Publication No. FHWA-IF-06-045
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Building America's Highways Safer, Faster, Better
Once the envy of the world, much of our National Highway System is now well beyond its designed capacity and life span. America's highway community - transportation agencies, contractors, manufacturers, engineers, and representatives of the driving public - are working together to develop innovative solutions: new technologies, processes, and other creative approaches to designing and building highways and bridges that improve our infrastructure, while expediting the construction process.
Highways for LIFE is improving the way the highway community works
- Accelerating technology transfer and adoption.
It can take years or even decades for conventional approaches to technology transfer to bring innovations into widespread use. Highways for LIFE will help the process work better and faster.
- A platform for collaboration and information sharing.
Through workshops, seminars, and communications tools, Highways for LIFE will help the highway community share knowledge and information more effectively.
- Taking it to the streets.
Highways for LIFE will sponsor field visits for highway professionals to observe successful projects around the country firsthand.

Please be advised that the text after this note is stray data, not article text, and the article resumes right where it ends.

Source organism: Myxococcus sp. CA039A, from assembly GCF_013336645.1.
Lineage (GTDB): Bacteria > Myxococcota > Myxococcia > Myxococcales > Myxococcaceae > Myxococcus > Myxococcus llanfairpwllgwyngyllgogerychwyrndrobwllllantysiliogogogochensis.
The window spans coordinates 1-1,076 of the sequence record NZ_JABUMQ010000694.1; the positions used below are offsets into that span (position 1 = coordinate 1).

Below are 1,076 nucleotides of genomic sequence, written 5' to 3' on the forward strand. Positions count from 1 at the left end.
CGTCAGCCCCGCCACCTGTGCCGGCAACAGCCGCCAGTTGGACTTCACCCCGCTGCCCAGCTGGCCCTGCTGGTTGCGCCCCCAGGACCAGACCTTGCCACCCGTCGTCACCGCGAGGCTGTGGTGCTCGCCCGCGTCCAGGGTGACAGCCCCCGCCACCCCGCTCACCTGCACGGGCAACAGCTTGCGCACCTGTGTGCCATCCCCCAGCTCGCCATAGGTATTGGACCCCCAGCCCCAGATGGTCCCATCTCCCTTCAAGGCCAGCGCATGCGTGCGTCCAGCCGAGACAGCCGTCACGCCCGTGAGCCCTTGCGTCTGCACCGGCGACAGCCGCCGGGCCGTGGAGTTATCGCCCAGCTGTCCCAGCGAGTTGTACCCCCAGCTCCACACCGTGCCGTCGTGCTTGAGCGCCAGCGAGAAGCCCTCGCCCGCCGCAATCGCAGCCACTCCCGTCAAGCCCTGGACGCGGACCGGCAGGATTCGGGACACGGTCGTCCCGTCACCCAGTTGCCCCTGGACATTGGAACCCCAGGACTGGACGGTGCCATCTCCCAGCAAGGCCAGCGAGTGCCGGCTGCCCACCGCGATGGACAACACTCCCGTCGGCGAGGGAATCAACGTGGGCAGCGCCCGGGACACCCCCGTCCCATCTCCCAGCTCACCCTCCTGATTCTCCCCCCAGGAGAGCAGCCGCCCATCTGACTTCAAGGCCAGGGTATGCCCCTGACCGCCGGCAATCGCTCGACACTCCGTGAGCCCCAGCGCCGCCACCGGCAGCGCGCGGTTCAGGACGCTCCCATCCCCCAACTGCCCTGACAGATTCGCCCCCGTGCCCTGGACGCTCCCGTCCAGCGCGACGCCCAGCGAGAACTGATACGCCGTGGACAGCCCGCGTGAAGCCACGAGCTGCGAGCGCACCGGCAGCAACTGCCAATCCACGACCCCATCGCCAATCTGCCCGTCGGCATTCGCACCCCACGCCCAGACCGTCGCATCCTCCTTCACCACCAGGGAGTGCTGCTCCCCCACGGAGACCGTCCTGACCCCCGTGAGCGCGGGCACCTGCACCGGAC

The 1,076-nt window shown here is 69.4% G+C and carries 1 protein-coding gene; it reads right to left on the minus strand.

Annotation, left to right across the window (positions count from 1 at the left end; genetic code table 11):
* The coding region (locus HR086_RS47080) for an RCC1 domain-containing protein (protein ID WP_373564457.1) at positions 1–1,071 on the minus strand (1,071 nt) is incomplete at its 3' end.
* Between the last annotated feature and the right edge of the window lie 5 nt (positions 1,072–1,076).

- Partnering with industry.
Working with highway and non-highway industry, Highways for LIFE will help adapt advances in construction technologies for highway use and will be a catalyst in innovation.
- Funding demonstration projects in each state.
To help state agencies gain experience with innovative design and construction technologies, Highways for LIFE is committed to funding at least one qualified project in each state. However, Highways for LIFE funds can also be combined with other federal dollars to yield full funding for larger projects as well.
Many states have made successful use of innovations. Several are leading the way:
- When Indiana DOT faced critical repairs to Interstates 70 and 65 in the heart of Indianapolis, it launched a massive project dubbed "Hyperfix". With contractor incentives and an aggressive plan for complete road closures, the $25 million project was completed in just 52 days, versus an expected two years using traditional methods.
- Meanwhile, after a series of serious crashes along I-75, the Florida DOT funded a project to widen the Panasoffkee Creek Bridge in Sumter County. Using a design-build process, the agency minimized lane closures, adhered to an aggressive schedule and completed the project in less than half the projected time - with a cost savings of 42 percent.
- Almost 50 years old and heavily traveled by trucks from Pacific ports, California's Interstate 710 had one of the highest concentrations of deteriorated pavements in the state. An innovative traffic management plan and public information campaign helped Caltrans complete critical resurfacing in a series of eight weekend closures.
Join the movement to bring new life to America's highways. Visit us online at http://www.fhwa.dot.gov/hfl/ to learn more. Network with others in the highway community and become part of the driving force supporting Highways for LIFE.